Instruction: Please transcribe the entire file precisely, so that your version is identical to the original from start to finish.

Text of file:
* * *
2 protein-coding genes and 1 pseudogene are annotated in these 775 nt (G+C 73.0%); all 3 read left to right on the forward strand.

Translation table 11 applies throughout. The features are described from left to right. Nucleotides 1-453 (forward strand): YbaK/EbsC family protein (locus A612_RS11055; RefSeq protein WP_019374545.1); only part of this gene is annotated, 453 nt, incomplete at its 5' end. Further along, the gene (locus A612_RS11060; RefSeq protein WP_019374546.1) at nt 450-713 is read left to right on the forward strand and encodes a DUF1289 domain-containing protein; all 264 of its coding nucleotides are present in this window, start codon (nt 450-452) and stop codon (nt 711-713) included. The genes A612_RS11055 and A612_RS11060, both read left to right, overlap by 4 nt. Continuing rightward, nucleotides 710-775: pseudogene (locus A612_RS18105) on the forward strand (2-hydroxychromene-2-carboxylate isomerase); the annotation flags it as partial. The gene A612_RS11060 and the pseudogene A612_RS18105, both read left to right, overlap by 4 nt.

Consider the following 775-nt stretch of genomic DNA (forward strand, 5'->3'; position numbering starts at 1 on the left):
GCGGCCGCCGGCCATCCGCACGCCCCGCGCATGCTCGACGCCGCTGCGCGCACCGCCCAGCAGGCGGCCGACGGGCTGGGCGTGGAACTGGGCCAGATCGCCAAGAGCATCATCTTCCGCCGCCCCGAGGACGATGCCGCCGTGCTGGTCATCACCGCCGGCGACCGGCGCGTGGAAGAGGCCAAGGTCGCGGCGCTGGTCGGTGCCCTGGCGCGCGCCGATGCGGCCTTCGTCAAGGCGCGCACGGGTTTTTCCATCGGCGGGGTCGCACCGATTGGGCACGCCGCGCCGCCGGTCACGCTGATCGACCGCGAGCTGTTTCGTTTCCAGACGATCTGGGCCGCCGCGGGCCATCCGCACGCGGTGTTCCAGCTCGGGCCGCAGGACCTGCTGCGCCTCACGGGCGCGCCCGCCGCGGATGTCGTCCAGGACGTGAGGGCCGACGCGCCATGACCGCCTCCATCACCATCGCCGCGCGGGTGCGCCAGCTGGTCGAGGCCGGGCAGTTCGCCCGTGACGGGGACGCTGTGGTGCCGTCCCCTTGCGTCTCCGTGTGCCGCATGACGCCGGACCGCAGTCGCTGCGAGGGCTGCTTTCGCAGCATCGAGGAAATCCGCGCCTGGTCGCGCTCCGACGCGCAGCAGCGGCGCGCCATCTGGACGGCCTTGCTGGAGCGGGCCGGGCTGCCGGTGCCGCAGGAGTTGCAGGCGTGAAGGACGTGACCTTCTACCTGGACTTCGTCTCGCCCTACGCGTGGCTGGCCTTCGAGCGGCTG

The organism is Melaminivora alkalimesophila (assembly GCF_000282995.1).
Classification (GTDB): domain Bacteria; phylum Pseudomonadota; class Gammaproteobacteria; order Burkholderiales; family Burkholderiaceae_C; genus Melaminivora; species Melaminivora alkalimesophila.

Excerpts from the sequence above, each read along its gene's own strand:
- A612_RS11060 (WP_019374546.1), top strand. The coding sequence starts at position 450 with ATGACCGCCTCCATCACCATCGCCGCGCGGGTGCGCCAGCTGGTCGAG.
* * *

2 protein-coding genes and 1 pseudogene are annotated in these 775 nt (G+C 73.0%); all 3 read left to right on the forward strand.

Translation table 11 applies throughout. The features are described from left to right. Nucleotides 1-453 (forward strand): YbaK/EbsC family protein (locus A612_RS11055; RefSeq protein WP_019374545.1); only part of this gene is annotated, 453 nt, incomplete at its 5' end. Further along, the gene (locus A612_RS11060; RefSeq protein WP_019374546.1) at nt 450-713 is read left to right on the forward strand and encodes a DUF1289 domain-containing protein; all 264 of its coding nucleotides are present in this window, start codon (nt 450-452) and stop codon (nt 711-713) included. The genes A612_RS11055 and A612_RS11060, both read left to right, overlap by 4 nt. Continuing rightward, nucleotides 710-775: pseudogene (locus A612_RS18105) on the forward strand (2-hydroxychromene-2-carboxylate isomerase); the annotation flags it as partial. The gene A612_RS11060 and the pseudogene A612_RS18105, both read left to right, overlap by 4 nt.

Consider the following 775-nt stretch of genomic DNA (forward strand, 5'->3'; position numbering starts at 1 on the left):
GCGGCCGCCGGCCATCCGCACGCCCCGCGCATGCTCGACGCCGCTGCGCGCACCGCCCAGCAGGCGGCCGACGGGCTGGGCGTGGAACTGGGCCAGATCGCCAAGAGCATCATCTTCCGCCGCCCCGAGGACGATGCCGCCGTGCTGGTCATCACCGCCGGCGACCGGCGCGTGGAAGAGGCCAAGGTCGCGGCGCTGGTCGGTGCCCTGGCGCGCGCCGATGCGGCCTTCGTCAAGGCGCGCACGGGTTTTTCCATCGGCGGGGTCGCACCGATTGGGCACGCCGCGCCGCCGGTCACGCTGATCGACCGCGAGCTGTTTCGTTTCCAGACGATCTGGGCCGCCGCGGGCCATCCGCACGCGGTGTTCCAGCTCGGGCCGCAGGACCTGCTGCGCCTCACGGGCGCGCCCGCCGCGGATGTCGTCCAGGACGTGAGGGCCGACGCGCCATGACCGCCTCCATCACCATCGCCGCGCGGGTGCGCCAGCTGGTCGAGGCCGGGCAGTTCGCCCGTGACGGGGACGCTGTGGTGCCGTCCCCTTGCGTCTCCGTGTGCCGCATGACGCCGGACCGCAGTCGCTGCGAGGGCTGCTTTCGCAGCATCGAGGAAATCCGCGCCTGGTCGCGCTCCGACGCGCAGCAGCGGCGCGCCATCTGGACGGCCTTGCTGGAGCGGGCCGGGCTGCCGGTGCCGCAGGAGTTGCAGGCGTGAAGGACGTGACCTTCTACCTGGACTTCGTCTCGCCCTACGCGTGGCTGGCCTTCGAGCGGCTG

The organism is Melaminivora alkalimesophila (assembly GCF_000282995.1).
Classification (GTDB): domain Bacteria; phylum Pseudomonadota; class Gammaproteobacteria; order Burkholderiales; family Burkholderiaceae_C; genus Melaminivora; species Melaminivora alkalimesophila.

Excerpts from the sequence above, each read along its gene's own strand:
- A612_RS11060 (WP_019374546.1), top strand. The coding sequence starts at position 450 with ATGACCGCCTCCATCACCATCGCCGCGCGGGTGCGCCAGCTGGTCGAG.